## Abstract

We show that it is possible to get gain without inversion at high frequency in a three-level ladder type scheme driven by a single driving laser. The transition from the ground state to first excited state is driven by a low-frequency resonant laser field. The next excited state lies far above the first one; therefore its resonant frequency can be much higher than that of the lower transition, and hence one should go beyond the most commonly used rotating wave approximation consisting of retaining only resonant terms (slowly oscillating) in the Hamiltonian. We solve the master equation, both analytically (under proper approximations) and numerically, with the full Hamiltonian keeping counter-rotating highly non-resonant terms. We show a dressed state picture explaining spectral features of gain-absorption profiles. Also we present a kind of phase diagram in the plane γ–Λ, where γ and Λ are spontaneous emission rate and incoherent pumping rate, respectively. The whole γ–Λ plane is divided into four areas: gain-inversion, absorption-no inversion, gain without inversion and absorption with inversion. The first two are usual regimes of incoherently pumped lasers, while the last two stem from the quantum interference phenomena. We analyse the parameter areas where such quantum regimes are possible. The exact numerical solution of the time-dependent master equation shows that keeping counter-rotating terms (no rotating wave approximation) gives rise to new spectral features in the form of additional peaks at combination frequencies. Actually the considered system works as a coherent frequency up-converter.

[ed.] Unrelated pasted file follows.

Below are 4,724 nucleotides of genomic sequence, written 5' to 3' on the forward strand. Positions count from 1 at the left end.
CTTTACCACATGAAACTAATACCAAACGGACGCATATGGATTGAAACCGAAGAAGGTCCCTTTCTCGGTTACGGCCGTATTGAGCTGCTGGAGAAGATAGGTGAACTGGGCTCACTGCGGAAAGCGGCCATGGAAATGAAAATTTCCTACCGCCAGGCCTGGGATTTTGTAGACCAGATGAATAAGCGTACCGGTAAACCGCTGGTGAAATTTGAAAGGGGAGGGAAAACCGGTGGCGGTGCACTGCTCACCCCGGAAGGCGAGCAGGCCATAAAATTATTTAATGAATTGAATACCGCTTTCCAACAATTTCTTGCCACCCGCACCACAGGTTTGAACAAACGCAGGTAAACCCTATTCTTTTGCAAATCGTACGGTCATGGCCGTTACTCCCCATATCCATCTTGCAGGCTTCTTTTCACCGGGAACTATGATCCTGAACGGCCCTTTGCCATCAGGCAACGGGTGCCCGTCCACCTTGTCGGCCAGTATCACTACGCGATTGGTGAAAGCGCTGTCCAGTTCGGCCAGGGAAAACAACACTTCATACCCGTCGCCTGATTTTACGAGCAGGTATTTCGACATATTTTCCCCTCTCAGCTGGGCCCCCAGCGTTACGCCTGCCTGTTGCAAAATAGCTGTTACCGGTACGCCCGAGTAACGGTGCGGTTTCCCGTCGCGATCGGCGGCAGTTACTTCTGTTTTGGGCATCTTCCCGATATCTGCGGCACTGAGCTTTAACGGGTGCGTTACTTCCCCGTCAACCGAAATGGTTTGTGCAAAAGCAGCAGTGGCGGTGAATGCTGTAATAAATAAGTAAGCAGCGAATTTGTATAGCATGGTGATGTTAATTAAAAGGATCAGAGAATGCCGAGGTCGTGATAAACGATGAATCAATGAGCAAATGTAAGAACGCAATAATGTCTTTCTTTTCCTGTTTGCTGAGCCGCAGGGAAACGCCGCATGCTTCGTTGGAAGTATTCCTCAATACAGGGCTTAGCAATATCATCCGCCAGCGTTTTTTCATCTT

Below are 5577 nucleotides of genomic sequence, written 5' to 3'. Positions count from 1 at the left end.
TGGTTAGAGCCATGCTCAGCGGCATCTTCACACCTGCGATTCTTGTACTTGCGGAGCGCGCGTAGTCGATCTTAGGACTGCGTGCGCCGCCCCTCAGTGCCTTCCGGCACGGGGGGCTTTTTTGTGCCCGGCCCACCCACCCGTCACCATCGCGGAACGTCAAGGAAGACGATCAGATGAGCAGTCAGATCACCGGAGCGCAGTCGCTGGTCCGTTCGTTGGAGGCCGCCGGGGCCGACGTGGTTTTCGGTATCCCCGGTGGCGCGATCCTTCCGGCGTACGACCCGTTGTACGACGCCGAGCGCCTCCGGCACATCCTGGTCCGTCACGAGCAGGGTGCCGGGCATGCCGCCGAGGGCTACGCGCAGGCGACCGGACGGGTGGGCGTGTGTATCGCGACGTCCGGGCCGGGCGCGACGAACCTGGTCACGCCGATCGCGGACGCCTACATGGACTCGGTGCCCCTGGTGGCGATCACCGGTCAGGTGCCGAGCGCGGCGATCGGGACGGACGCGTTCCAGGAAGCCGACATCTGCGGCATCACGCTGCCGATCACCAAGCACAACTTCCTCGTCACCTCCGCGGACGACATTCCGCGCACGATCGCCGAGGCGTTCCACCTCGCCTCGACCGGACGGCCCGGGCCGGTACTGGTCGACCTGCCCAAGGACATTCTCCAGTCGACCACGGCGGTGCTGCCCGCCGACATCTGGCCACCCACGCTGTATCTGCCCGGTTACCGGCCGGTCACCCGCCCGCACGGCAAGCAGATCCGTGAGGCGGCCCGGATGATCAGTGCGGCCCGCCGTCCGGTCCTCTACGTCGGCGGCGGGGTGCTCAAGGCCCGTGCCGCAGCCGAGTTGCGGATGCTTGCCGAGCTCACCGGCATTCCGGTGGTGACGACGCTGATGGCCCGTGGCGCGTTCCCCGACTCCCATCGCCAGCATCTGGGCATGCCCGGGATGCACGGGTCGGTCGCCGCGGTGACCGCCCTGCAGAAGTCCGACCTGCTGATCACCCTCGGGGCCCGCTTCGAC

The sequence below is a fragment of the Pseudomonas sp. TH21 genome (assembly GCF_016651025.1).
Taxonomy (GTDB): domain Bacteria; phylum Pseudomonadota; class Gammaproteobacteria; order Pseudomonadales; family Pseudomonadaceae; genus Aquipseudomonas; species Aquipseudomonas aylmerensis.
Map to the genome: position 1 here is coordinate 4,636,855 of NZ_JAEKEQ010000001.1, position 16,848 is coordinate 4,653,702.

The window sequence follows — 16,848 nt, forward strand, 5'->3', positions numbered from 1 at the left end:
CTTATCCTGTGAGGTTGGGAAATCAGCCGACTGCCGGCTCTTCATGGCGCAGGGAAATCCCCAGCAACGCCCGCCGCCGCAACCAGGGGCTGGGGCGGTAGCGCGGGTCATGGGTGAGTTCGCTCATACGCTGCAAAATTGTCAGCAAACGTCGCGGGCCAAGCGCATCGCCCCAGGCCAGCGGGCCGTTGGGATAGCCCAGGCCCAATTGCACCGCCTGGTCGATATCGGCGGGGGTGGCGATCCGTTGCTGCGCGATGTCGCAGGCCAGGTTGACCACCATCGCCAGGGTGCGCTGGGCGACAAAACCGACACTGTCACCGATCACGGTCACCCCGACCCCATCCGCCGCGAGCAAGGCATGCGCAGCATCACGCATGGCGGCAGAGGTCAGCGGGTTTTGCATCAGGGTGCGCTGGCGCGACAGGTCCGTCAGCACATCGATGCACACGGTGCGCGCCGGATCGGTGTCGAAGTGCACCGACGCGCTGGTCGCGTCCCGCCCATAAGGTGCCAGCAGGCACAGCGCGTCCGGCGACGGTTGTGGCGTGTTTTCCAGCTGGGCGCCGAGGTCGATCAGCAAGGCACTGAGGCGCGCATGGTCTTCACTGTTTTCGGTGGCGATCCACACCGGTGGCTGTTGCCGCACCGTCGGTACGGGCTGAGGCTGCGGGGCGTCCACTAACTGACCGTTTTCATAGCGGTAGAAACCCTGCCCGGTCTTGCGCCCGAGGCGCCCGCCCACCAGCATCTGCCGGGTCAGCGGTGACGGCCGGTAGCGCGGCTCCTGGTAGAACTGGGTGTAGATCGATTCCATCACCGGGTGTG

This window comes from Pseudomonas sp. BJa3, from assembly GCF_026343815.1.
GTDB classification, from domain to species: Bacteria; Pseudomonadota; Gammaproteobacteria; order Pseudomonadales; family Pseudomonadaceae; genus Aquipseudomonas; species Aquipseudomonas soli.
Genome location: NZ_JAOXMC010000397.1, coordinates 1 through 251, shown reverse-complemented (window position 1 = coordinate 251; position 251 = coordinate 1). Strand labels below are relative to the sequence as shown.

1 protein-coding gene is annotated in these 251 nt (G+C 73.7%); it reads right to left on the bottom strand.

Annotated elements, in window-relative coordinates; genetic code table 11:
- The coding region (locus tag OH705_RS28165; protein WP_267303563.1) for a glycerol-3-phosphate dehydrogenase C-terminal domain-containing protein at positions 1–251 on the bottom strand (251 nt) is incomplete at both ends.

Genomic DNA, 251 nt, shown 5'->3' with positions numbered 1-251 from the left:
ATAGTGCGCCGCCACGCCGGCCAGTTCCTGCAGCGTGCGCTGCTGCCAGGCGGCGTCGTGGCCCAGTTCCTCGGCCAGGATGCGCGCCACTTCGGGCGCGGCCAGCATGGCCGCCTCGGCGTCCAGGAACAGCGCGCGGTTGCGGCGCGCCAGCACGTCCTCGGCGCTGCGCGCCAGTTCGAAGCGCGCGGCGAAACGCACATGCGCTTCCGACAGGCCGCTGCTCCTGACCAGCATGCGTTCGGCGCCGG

Original language | English |
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Article number | 215403 |

Journal | Journal of Physics B: Atomic, Molecular and Optical Physics |

Volume | 53 |

Issue number | 21 |

DOIs | |

State | Published - 14 Nov 2020 |

## Keywords

- Frequency up-conversion
- Gain domains
- Ladder scheme
- Lasing without inversion
- Non-rotating wave approximation
- Refractive index modification

## ASJC Scopus subject areas

- Atomic and Molecular Physics, and Optics
- Condensed Matter Physics